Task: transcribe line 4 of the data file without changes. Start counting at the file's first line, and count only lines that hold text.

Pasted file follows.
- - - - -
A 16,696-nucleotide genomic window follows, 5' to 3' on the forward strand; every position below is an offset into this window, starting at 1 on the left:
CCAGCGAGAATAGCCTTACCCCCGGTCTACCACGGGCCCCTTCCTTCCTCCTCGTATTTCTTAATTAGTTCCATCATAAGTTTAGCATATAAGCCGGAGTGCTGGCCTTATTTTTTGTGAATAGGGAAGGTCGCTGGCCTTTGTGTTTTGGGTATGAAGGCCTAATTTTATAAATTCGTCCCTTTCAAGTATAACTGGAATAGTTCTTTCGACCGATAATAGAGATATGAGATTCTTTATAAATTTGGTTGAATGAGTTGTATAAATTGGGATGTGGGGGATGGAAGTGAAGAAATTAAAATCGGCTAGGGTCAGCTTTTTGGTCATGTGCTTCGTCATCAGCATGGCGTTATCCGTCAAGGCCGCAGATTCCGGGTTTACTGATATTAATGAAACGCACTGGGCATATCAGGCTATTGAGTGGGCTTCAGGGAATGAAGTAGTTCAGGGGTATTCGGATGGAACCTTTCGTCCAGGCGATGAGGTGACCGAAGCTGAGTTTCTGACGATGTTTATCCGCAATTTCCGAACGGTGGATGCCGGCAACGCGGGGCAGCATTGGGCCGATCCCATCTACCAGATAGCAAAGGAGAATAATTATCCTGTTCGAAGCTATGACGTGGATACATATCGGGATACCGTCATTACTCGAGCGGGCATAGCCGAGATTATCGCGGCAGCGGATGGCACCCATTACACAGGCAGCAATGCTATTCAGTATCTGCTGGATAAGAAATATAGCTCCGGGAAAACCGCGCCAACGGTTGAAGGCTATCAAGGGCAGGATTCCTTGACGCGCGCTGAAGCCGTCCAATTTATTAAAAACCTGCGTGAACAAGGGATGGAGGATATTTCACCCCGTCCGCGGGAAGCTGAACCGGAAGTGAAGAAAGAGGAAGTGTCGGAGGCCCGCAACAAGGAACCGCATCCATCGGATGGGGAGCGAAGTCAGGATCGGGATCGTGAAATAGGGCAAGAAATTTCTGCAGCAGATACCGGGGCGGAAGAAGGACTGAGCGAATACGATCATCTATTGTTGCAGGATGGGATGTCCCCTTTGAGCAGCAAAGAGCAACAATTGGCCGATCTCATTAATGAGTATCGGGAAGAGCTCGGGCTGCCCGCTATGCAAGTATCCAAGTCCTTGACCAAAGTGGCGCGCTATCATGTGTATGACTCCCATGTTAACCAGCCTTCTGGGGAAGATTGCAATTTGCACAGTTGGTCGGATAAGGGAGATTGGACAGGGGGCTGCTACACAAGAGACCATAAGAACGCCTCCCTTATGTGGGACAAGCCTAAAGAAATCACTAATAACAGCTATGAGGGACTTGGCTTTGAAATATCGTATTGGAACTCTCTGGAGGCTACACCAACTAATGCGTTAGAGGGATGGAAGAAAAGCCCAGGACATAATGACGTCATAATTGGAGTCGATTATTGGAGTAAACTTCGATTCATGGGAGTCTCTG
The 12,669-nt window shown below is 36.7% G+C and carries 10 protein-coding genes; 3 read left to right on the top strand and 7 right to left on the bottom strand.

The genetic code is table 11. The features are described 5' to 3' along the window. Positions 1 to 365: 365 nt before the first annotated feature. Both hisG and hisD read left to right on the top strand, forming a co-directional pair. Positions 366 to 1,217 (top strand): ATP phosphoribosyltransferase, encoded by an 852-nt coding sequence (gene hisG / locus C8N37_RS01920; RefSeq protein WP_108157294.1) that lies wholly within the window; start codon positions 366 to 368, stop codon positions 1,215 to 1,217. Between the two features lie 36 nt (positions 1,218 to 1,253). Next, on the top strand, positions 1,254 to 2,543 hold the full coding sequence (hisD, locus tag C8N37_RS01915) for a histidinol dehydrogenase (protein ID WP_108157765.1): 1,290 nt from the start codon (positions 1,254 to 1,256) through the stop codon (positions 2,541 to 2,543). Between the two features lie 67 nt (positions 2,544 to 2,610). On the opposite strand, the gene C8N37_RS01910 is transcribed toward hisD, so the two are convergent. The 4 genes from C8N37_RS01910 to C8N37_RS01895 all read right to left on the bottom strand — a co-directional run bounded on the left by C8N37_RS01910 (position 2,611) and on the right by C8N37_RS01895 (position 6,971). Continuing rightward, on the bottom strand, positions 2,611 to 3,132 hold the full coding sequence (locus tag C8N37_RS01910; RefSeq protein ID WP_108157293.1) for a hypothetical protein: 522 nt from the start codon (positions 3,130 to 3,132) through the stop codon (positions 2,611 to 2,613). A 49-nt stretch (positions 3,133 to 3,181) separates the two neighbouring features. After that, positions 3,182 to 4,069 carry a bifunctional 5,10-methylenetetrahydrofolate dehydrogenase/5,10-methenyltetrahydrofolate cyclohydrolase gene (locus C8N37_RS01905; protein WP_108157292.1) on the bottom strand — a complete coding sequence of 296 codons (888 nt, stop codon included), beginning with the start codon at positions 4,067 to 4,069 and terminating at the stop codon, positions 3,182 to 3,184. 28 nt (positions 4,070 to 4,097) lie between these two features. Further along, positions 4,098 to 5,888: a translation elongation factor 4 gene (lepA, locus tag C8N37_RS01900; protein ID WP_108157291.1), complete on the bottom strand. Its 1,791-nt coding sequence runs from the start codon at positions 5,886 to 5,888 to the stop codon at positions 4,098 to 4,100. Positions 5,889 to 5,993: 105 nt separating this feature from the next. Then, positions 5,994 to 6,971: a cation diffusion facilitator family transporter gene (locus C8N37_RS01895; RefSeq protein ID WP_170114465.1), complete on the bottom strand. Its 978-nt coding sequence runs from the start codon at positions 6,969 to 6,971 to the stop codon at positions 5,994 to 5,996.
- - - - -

The genetic code is table 11. The features are described 5' to 3' along the window. Positions 1 to 365: 365 nt before the first annotated feature. Both hisG and hisD read left to right on the top strand, forming a co-directional pair. Positions 366 to 1,217 (top strand): ATP phosphoribosyltransferase, encoded by an 852-nt coding sequence (gene hisG / locus C8N37_RS01920; RefSeq protein WP_108157294.1) that lies wholly within the window; start codon positions 366 to 368, stop codon positions 1,215 to 1,217. Between the two features lie 36 nt (positions 1,218 to 1,253). Next, on the top strand, positions 1,254 to 2,543 hold the full coding sequence (hisD, locus tag C8N37_RS01915) for a histidinol dehydrogenase (protein ID WP_108157765.1): 1,290 nt from the start codon (positions 1,254 to 1,256) through the stop codon (positions 2,541 to 2,543). Between the two features lie 67 nt (positions 2,544 to 2,610). On the opposite strand, the gene C8N37_RS01910 is transcribed toward hisD, so the two are convergent. The 4 genes from C8N37_RS01910 to C8N37_RS01895 all read right to left on the bottom strand — a co-directional run bounded on the left by C8N37_RS01910 (position 2,611) and on the right by C8N37_RS01895 (position 6,971). Continuing rightward, on the bottom strand, positions 2,611 to 3,132 hold the full coding sequence (locus tag C8N37_RS01910; RefSeq protein ID WP_108157293.1) for a hypothetical protein: 522 nt from the start codon (positions 3,130 to 3,132) through the stop codon (positions 2,611 to 2,613). A 49-nt stretch (positions 3,133 to 3,181) separates the two neighbouring features. After that, positions 3,182 to 4,069 carry a bifunctional 5,10-methylenetetrahydrofolate dehydrogenase/5,10-methenyltetrahydrofolate cyclohydrolase gene (locus C8N37_RS01905; protein WP_108157292.1) on the bottom strand — a complete coding sequence of 296 codons (888 nt, stop codon included), beginning with the start codon at positions 4,067 to 4,069 and terminating at the stop codon, positions 3,182 to 3,184. 28 nt (positions 4,070 to 4,097) lie between these two features. Further along, positions 4,098 to 5,888: a translation elongation factor 4 gene (lepA, locus tag C8N37_RS01900; protein ID WP_108157291.1), complete on the bottom strand. Its 1,791-nt coding sequence runs from the start codon at positions 5,886 to 5,888 to the stop codon at positions 4,098 to 4,100. Positions 5,889 to 5,993: 105 nt separating this feature from the next. Then, positions 5,994 to 6,971: a cation diffusion facilitator family transporter gene (locus C8N37_RS01895; RefSeq protein ID WP_170114465.1), complete on the bottom strand. Its 978-nt coding sequence runs from the start codon at positions 6,969 to 6,971 to the stop codon at positions 5,994 to 5,996.